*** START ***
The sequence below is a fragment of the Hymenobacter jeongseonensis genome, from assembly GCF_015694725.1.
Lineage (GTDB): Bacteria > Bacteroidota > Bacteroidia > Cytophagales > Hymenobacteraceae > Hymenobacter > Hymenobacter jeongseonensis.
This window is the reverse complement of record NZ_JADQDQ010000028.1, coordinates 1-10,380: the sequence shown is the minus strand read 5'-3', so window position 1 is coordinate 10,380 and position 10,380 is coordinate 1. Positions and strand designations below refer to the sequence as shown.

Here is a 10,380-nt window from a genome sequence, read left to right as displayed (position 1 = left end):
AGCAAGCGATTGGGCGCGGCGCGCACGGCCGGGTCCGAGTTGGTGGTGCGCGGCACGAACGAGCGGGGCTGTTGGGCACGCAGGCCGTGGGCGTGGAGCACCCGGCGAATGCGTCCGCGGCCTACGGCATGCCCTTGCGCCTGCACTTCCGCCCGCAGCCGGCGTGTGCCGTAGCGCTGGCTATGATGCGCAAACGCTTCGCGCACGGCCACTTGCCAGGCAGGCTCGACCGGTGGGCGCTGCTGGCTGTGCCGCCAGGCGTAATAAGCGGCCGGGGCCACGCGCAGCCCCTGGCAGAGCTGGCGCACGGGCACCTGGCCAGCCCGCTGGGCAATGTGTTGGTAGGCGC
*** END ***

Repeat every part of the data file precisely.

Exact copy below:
The sequence below is a fragment of the Hymenobacter jeongseonensis genome, from assembly GCF_015694725.1.
Lineage (GTDB): Bacteria > Bacteroidota > Bacteroidia > Cytophagales > Hymenobacteraceae > Hymenobacter > Hymenobacter jeongseonensis.
This window is the reverse complement of record NZ_JADQDQ010000028.1, coordinates 1-10,380: the sequence shown is the minus strand read 5'-3', so window position 1 is coordinate 10,380 and position 10,380 is coordinate 1. Positions and strand designations below refer to the sequence as shown.

Here is a 10,380-nt window from a genome sequence, read left to right as displayed (position 1 = left end):
AGCAAGCGATTGGGCGCGGCGCGCACGGCCGGGTCCGAGTTGGTGGTGCGCGGCACGAACGAGCGGGGCTGTTGGGCACGCAGGCCGTGGGCGTGGAGCACCCGGCGAATGCGTCCGCGGCCTACGGCATGCCCTTGCGCCTGCACTTCCGCCCGCAGCCGGCGTGTGCCGTAGCGCTGGCTATGATGCGCAAACGCTTCGCGCACGGCCACTTGCCAGGCAGGCTCGACCGGTGGGCGCTGCTGGCTGTGCCGCCAGGCGTAATAAGCGGCCGGGGCCACGCGCAGCCCCTGGCAGAGCTGGCGCACGGGCACCTGGCCAGCCCGCTGGGCAATGTGTTGGTAGGCGC